The fantasy of yourself as an artist works best as a fantasy. It provides a pleasing back-story to tell yourself and others. On paper you might be an accountant, but your authentic self is Emily Brontë. That's fine until you try to live the fantasy. I knew a girl who as a child wrote lovely poems. Writing was her vocation. In adulthood, she didn't just talk about writing a novel, she actually wrote one. It even got published. And the critics panned it. She won't ever publish another. Her fantasy is shattered. That fear, almost as much as Connolly's famous "pram in the hall", is what stops most hacks from leaping.Staying put saves them lots of unhappiness. The hack's life is fairly easy. Your work just has to be good enough. You don't have to put your soul into it and aim for perfection. You know how to do the job, you hand it in and they pay you. I know a film director who made commercials. Occasionally, he talked to film executives about making a movie, but he said he'd only do it if they gave him total creative control. Of course, they never did. So he kept making commercials, got rich, grew old and never found out whether he could make a good movie. He even posed as an artist who refused to sell out to Hollywood. It's a good life. Art is harder.In any case, it may turn out one day that you weren't a hack at all. Arthur Conan Doyle thought his Sherlock Holmes stories were dreadful hackery. Yearning to devote himself to "better things", he even killed Holmes off at the Reichenbach Falls. Now we know that Holmes was his greatest creation. The stories weren't hack work at all, just as Georges Simenon and Alfred Hitchcock weren't hacks.In short, if you are a hack thinking you were made for higher things, you are probably wrong. Don't give up the day job. Perhaps your authentic self is the accountant.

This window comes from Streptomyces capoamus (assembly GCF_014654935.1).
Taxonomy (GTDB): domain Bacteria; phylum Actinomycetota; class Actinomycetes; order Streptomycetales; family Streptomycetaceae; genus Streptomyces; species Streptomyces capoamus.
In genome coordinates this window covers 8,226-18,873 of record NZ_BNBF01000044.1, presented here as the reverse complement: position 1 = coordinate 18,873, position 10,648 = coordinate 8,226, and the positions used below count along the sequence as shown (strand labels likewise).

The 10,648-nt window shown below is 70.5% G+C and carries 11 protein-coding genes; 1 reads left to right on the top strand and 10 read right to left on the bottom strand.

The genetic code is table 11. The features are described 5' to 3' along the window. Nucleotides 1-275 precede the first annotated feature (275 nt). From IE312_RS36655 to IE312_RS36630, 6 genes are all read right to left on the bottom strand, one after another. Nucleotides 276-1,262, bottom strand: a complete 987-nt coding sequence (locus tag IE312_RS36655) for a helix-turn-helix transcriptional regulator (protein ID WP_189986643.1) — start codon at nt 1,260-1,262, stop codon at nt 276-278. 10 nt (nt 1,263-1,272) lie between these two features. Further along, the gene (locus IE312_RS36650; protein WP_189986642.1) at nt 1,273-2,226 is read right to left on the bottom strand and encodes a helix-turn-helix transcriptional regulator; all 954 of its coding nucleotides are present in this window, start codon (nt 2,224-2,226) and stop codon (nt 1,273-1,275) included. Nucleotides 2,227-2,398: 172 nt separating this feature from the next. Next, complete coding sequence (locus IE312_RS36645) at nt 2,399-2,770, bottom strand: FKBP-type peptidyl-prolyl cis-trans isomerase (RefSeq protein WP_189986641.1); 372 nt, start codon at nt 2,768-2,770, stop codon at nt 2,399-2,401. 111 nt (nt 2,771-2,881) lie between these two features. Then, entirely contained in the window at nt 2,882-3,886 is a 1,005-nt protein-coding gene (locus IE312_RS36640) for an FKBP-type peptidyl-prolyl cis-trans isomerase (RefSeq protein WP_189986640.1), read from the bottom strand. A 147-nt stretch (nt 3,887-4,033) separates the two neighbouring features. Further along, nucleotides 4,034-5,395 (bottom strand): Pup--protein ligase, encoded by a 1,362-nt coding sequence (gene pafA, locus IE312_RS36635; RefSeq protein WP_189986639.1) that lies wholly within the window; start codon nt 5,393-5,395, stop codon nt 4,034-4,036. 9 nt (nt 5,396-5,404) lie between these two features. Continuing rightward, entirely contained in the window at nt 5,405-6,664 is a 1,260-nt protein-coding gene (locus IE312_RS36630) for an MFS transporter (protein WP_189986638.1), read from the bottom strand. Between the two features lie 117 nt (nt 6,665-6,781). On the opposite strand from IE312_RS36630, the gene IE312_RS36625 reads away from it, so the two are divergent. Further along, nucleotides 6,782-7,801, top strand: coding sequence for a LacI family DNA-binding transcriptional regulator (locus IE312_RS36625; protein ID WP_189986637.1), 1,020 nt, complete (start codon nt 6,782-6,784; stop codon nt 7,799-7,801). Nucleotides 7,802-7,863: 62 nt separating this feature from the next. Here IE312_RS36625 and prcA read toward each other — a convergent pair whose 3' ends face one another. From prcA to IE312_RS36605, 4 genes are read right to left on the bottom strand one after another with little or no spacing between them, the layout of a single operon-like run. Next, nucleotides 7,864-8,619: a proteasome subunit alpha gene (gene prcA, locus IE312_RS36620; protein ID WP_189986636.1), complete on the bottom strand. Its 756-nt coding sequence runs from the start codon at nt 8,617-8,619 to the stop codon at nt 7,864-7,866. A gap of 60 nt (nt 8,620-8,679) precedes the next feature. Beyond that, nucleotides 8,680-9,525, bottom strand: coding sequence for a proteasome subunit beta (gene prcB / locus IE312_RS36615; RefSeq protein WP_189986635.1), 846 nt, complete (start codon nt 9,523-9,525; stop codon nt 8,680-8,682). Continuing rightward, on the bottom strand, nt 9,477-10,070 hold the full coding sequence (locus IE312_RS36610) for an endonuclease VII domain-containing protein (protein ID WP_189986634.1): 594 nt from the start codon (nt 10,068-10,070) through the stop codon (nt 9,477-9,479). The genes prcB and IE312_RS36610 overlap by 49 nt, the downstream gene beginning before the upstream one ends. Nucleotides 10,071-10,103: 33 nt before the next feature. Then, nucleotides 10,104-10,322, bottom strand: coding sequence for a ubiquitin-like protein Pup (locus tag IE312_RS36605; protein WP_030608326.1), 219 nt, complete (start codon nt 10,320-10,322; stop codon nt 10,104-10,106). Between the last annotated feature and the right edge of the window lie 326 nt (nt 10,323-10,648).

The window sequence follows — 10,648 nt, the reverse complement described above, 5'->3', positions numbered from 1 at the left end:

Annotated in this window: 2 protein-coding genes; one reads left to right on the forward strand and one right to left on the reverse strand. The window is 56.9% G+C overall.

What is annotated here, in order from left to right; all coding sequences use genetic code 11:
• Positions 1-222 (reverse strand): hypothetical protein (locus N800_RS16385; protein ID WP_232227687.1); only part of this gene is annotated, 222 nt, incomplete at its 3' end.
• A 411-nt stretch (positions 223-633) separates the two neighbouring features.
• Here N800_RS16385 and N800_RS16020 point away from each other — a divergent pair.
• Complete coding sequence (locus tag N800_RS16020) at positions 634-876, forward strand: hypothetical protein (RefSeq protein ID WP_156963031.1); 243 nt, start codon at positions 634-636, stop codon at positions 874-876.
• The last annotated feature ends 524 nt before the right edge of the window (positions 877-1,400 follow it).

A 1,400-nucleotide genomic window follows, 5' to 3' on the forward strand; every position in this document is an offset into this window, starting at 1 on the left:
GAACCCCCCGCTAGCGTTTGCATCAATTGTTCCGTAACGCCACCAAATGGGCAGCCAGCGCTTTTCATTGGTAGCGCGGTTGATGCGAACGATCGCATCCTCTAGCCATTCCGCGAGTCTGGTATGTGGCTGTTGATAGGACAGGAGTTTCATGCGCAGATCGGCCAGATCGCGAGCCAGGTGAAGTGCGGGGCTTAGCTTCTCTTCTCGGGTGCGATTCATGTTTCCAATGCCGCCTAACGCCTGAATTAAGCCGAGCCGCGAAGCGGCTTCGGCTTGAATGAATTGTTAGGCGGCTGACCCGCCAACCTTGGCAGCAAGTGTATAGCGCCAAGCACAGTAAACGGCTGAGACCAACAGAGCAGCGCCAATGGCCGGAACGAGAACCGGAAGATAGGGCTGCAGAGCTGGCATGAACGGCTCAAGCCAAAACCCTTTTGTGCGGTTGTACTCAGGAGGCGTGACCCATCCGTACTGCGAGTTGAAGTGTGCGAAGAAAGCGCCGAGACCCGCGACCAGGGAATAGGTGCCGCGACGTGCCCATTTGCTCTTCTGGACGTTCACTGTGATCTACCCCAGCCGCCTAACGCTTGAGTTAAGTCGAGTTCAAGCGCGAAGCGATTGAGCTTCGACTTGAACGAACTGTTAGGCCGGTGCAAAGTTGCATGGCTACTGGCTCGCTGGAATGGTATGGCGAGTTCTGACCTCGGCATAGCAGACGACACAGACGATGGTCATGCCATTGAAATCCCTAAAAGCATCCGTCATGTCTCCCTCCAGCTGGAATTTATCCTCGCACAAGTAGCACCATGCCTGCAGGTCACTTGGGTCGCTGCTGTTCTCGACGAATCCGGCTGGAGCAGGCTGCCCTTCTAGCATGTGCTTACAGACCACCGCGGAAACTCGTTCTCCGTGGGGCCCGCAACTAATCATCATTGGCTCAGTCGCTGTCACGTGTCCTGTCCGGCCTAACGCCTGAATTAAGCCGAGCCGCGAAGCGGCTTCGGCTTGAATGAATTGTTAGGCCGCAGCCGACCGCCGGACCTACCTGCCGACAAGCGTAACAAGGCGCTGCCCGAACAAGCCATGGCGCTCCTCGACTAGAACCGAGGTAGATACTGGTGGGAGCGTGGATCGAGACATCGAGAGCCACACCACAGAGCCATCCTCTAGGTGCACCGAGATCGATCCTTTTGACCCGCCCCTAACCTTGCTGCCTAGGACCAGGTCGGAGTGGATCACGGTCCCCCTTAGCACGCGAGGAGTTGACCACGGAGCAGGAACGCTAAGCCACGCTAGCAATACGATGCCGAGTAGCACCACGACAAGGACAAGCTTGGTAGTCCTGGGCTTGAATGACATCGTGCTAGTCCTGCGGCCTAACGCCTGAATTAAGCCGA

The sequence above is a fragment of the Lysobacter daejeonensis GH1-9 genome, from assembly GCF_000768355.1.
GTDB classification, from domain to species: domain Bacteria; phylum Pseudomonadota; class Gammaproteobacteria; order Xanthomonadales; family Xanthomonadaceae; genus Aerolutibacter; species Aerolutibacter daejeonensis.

No: the really painful message our daughter will receive is that we're embarrassing. For most people who aren't New Atheists, or old atheists, and have no passion invested in the subject, either negative or positive, believers aren't weird because we're wicked. We're weird because we're inexplicable; because, when there's no necessity for it that anyone sensible can see, we've committed ourselves to a set of awkward and absurd attitudes that obtrude, that stick out against the background of modern life, and not in some important or respectworthy or principled way, either. Believers are people who try to insert Jee-zus into conversations at parties; who put themselves down, with writhings of unease, for perfectly normal human behaviour; who are constantly trying to create a solemn hush that invites a fart, a hiccup, a bit of subversion. Believers are people who, on the rare occasions when you have to listen to them, like at a funeral or a wedding, seize the opportunity to pour the liquidised content of a primary-school nativity play into your earhole, apparently not noticing that childhood is over. And as well as being childish, and abject, and solemn, and awkward, we voluntarily associate ourselves with an old-fashioned, mildewed orthodoxy, an Authority with all its authority gone. Nothing is so sad - sad from the style point of view - as the mainstream taste of the day before yesterday.What goes on inside believers is mysterious. So far as it can be guessed at it appears to be a kind of anxious pretending, a kind of continual, nervous resistance to reality. We don't seem to get it that the magic in Harry Potter, the rings and swords and elves in fantasy novels, the power-ups in video games, the ghouls and ghosts of Halloween, are all, like, just for fun. We try to take them seriously; or rather, we take our own particular subsection of them seriously. We commit the bizarre category error of claiming that our goblins, ghouls, Flying Spaghetti Monsters are really there, off the page and away from the CGI rendering programs. Star Trek fans and vampire wanabes have nothing on us. We actually get down and worship. We get down on our actual knees, bowing and scraping in front of the empty space where we insist our Spaghetti Monster can be found. No wonder that we work so hard to fend off common sense. Our fingers must be in our ears all the time - la la la, I can't hear you - just to keep out the sound of the real world.The funny thing is that, to me, it's belief that involves the most uncompromising attention to the nature of things of which you are capable. Belief demands that you dispense with illusion after illusion, while contemporary common sense requires continual, fluffy pretending - pretending that might as well be systematic, it's so thoroughly incentivised by our culture. Take the well-known slogan on the atheist bus in London. I know, I know, that's an utterance by the hardcore hobbyists of unbelief, but in this particular case they're pretty much stating the ordinary wisdom of everyday disbelief. The atheist bus says: "There's probably no God. So stop worrying and enjoy your life." All right: which word here is the questionable one, the aggressive one, the one that parts company with recognisable human experience so fast it doesn't even have time to wave goodbye? It isn't "probably". New Atheists aren't claiming anything outrageous when they say that there probably isn't a God. In fact they aren't claiming anything substantial at all, because, really, how would they know? It's as much of a guess for them as it is for me. No, the word that offends against realism here is "enjoy". I'm sorry - enjoy your life? I'm not making some kind of neo-puritan objection to enjoyment. Enjoyment is lovely. Enjoyment is great. The more enjoyment the better. But enjoyment is one emotion. To say that life is to be enjoyed (just enjoyed) is like saying that mountains should only have summits, or that all colours should be purple, or that all plays should be by Shakespeare. This really is a bizarre category error.But not necessarily an innocent one. Not necessarily a piece of fluffy pretending that does no harm. The implication of the bus slogan is that enjoyment would be your natural state if you weren't being "worried" by us believers and our hellfire preaching. Take away the malignant threat of God-talk, and you would revert to continuous pleasure, under cloudless skies. What's so wrong with this, apart from it being total bollocks? Well, in the first place, that it buys a bill of goods, sight unseen, from modern marketing. Given that human life isn't and can't be made up of enjoyment, it is in effect accepting a picture of human life in which those pieces of living where easy enjoyment is more likely become the only pieces that are visible. If you based your knowledge of the human species exclusively on adverts, you'd think that the normal condition of humanity was to be a good-looking single person between 20 and 35, with excellent muscle-definition and/or an excellent figure, and a large disposable income. And you'd think the same thing if you got your information exclusively from the atheist bus, with the minor difference, in this case, that the man from the Gold Blend couple has a tiny wrinkle of concern on his handsome forehead, caused by the troublesome thought of God's possible existence: a wrinkle about to be removed by one magic application of Reason™.These plastic beings don't need anything that they can't get by going shopping. But suppose, as the atheist bus goes by, you are povertystricken, or desperate for a job, or a drug addict, or social services have just taken away your child. The bus tells you that there's probably no God so you should stop worrying and enjoy your life, and now the slogan is not just bitterly inappropriate in mood. What it means, if it's true, is that anyone who isn't enjoying themselves is entirely on their own. What the bus says is: there's no help coming. Now don't get me wrong. I don't think there's any help coming, in one large and important sense of the term. I don't believe anything is going to happen that will materially alter the position these people find themselves in. But let's be clear about the emotional logic of the bus's message. It amounts to a denial of hope or consolation on any but the most chirpy, squeaky, bubble-gummy reading of the human situation. St Augustine called this kind of thing "cruel optimism" 1,500 years ago, and it's still cruel.